Marketing Building Materials Starts With Insight

I love my business. I’m so grateful to be able to work with companies in the building industry. Building is positive, it’s hopeful—it’s the perfect combination of art and science. Design and building make order from a chaotic world. I am proof that living in a beautifully designed house can change your life. Most days feel like a vacation getaway in my home because it just works. Great design is pure magic.

 

Every day I sit down with my team to create sales and marketing materials for manufacturers.  Whether the sales journey is through specification by architects, designers or builders, or through contractors to homeowners, the materials we create must build desire in the targets for the products.

 

Before a company spends a dime on a new website, a sample program or a trade show booth, they should invest in a diagnostic. A “diagnostic” is agency-speak for getting out and talking to a customer at every point along the sales journey—you know, research.  A diagnostic makes sure that marketing materials are authentic to the customer experience.

 

Using insights from a diagnostic as the foundation for marketing and sales materials is what makes a brand feel deep and personal to a customer.

 

A lot of companies push back on doing a diagnostic because they are unsure of what they will get. It is hard to justify the expense of a report when a website or a trade show booth is something real—something the customer experiences.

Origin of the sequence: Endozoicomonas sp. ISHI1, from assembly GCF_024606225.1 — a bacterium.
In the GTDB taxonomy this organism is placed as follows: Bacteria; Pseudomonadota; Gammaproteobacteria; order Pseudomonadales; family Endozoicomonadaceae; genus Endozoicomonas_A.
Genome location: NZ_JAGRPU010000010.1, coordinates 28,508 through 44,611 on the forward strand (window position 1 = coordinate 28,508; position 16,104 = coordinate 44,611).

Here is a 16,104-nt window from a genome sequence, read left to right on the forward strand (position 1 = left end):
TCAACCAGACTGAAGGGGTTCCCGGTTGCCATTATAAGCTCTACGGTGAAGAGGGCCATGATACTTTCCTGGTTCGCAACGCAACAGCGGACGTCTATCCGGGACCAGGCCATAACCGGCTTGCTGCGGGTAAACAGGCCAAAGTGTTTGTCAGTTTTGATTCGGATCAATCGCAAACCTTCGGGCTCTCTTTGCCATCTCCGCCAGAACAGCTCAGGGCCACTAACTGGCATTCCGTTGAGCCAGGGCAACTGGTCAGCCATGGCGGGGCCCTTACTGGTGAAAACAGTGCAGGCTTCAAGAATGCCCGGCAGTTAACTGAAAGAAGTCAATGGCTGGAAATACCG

They’re right about pushing back—if they’re not willing to grow.

Some manufacturers don’t want to grow because growth requires change.

If a company has a culture that does not reward change, the investment in a diagnostic will not pay off. Diagnostics need action.  

 

For those who can change, the payoff can last for years.

 

The Benefits Of Doing A Diagnostic:


  1. Find out what your customers think. Customers tell us things they wouldn't tell you. Our conversation gets honest, fast. Our first rule is that we report all interviews anonymously so customers feel free to tell us their experience—the good, the bad and the ugly.
  2. You will understand the voice of the customer—in their own words. While customer interviews are reported without identifying information, we do include paraphrased quotes. The quotes set the tone for the messaging strategy. This is where customer personas come to life—who they are, how they see the world, and what’s important to them.